As a band, Radiohead are no friends of convention. Spurning the sponsorship which blights many a rock'n'roll reputation and releasing albums that are, shall we say, challenging, it seems the Oxford quintet may last week have driven one of the final nails into the coffin of the music industry.
The band's website crashed last week under the heavy load of millions of fans logging on to order a copy of their new album, In Rainbows, which is released on Wednesday (October 10). The album is being sold exclusively over the website and fans can pay whatever price they like. It is a scheme that bypasses the record industry completely and has seen the blood again drain from the faces of the once all-powerful besuited executives.
They are already reeling from Prince's decision to give away three million copies of his last album, Planet Earth, on the front of The Mail on Sunday in July. Then there are the Charlatans, the Madchester survivors who are giving away copies of their new single and then album over the internet.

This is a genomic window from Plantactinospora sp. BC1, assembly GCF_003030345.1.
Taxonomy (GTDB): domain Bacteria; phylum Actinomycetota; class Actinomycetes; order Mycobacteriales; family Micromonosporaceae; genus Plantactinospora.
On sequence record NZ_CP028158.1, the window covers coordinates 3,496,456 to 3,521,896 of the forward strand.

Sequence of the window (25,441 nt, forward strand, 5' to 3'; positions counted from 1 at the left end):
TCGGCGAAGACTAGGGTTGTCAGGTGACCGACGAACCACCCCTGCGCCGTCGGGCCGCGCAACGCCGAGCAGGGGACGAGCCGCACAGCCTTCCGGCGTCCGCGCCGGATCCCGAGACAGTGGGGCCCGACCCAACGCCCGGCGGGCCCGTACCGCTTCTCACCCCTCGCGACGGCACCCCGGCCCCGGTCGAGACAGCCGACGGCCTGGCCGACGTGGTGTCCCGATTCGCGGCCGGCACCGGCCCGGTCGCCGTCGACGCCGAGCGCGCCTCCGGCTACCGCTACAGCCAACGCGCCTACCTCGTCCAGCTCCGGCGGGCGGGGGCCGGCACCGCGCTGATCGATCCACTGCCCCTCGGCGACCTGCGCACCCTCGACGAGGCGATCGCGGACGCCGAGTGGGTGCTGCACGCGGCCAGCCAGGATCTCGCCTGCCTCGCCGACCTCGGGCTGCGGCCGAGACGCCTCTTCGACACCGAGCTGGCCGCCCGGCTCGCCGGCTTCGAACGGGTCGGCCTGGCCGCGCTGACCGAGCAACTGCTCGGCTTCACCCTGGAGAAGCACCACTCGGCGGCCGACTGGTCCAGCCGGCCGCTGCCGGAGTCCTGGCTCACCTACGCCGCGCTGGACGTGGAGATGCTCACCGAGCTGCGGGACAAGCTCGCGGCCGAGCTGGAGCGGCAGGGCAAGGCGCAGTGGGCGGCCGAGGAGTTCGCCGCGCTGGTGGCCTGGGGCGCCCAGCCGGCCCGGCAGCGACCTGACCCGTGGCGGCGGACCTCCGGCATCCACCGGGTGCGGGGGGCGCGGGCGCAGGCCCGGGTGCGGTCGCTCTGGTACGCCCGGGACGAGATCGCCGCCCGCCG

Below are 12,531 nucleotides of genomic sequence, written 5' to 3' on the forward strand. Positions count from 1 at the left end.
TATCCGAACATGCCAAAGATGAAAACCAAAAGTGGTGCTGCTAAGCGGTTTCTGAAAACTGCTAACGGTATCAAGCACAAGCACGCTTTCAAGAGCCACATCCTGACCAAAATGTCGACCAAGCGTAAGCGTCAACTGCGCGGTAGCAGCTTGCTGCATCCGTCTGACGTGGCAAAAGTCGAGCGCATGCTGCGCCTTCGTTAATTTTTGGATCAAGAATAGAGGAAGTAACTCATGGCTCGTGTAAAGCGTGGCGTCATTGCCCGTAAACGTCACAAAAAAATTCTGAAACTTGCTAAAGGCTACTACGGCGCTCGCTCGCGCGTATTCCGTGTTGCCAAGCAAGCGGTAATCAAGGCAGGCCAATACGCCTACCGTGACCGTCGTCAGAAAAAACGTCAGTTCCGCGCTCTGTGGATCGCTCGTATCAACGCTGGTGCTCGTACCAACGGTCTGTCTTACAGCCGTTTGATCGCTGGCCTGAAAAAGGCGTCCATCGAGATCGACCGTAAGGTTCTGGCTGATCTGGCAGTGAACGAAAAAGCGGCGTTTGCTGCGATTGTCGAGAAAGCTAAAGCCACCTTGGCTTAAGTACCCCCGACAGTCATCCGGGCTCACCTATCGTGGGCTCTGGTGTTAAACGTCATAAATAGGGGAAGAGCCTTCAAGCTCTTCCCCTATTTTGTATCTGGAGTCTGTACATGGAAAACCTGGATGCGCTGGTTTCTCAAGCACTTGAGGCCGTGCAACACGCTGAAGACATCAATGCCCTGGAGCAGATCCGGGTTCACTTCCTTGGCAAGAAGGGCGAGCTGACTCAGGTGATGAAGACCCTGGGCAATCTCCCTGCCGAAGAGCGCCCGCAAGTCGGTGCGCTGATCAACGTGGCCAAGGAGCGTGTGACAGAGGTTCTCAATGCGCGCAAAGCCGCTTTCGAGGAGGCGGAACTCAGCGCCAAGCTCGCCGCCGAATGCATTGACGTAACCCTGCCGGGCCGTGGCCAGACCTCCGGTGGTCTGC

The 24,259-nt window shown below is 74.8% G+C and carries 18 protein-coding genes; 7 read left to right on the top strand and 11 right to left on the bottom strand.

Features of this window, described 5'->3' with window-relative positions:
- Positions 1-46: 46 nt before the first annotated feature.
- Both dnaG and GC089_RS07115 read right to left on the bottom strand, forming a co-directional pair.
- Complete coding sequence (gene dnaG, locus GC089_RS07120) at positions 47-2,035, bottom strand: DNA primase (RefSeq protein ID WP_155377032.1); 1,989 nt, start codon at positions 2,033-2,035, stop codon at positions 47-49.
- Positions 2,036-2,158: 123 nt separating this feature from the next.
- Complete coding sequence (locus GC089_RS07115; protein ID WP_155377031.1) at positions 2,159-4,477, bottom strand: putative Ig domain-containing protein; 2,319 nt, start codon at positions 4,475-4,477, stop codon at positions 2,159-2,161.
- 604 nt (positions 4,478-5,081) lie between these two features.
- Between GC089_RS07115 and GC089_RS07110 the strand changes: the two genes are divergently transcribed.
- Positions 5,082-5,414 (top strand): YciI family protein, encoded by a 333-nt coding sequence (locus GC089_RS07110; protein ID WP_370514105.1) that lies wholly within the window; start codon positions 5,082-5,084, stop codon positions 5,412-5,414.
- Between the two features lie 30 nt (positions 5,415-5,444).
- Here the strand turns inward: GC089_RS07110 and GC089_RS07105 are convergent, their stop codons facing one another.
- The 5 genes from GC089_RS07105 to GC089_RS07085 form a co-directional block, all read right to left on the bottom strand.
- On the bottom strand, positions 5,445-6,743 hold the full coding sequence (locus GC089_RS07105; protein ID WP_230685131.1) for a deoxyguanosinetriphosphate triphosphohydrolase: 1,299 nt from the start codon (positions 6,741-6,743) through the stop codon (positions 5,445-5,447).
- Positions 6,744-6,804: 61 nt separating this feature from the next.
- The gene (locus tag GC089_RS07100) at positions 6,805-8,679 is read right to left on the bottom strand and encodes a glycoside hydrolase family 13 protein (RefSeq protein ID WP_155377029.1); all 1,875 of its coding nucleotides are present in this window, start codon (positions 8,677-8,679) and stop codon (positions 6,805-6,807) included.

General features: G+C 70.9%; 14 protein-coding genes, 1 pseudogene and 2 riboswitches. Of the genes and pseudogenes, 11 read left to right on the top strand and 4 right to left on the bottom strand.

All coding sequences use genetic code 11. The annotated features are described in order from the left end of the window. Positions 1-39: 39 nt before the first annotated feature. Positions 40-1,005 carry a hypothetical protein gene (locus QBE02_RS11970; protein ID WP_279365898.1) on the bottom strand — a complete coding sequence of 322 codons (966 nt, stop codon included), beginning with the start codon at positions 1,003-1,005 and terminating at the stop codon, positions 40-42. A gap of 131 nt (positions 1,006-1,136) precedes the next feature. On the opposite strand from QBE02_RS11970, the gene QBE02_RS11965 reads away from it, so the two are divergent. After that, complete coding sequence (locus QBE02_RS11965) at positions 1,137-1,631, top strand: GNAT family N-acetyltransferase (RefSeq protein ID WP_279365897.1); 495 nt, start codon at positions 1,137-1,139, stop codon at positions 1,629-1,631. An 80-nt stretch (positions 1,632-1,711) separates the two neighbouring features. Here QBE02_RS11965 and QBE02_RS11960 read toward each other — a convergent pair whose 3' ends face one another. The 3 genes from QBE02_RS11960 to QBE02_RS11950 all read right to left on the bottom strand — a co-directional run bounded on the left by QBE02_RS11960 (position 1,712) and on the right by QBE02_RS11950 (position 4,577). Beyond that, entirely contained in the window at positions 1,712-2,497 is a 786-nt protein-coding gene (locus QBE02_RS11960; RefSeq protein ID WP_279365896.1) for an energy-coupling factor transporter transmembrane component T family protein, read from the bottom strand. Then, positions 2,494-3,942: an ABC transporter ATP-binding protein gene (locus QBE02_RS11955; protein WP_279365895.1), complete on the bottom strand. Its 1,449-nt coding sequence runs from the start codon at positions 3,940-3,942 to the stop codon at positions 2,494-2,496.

Album sales are down by around 11 per cent this year, and the outlook is not good.
Radiohead argue that the internet release allow fans to access the album much more quickly. If they relied on a record company, it could take three to six months to find its way into the shops. A physical hard copy will be available in January.
Alan McGee, the Brit pop guru who manages the Charlatans, said: "If you talk to a 19-year-old kid, they don't buy CDs. In Eastern Europe, nobody buys a CD – everything is digitally downloaded from the internet for nothing. I came to the conclusion, why don't we just give it away for nothing? The band will get paid more by more people coming to the gigs, buying merchandise, publishing and synch fees."
How do bands make money if they give away their music? McGee believes the cash is in touring and merchandising, while Radiohead trust their fans to pay a fair amount. Their manager, Chris Hufford, told Today: "Hopefully what it will do is encourage artists and record labels to think about things a lot more rather than to just accept the status quo."
Radiohead, whose seven-album deal with EMI ended after the release of their last album Hail to the Thief in 2004, are also releasing a disc box of CDs, vinyl and artwork for collectors.
The more pressing worry for the industry is that, while rich and successful artists such as Prince and Radiohead can guarantee live ticket sales, up-and-coming bands are more reliant on income from CDs.
Nicola Slade, editor of the music industry newsletter Record of the Day, says: "You have to remember, Prince and Radiohead have had the benefit of years of record company investment, and they wouldn't be where they are without it."Reuse content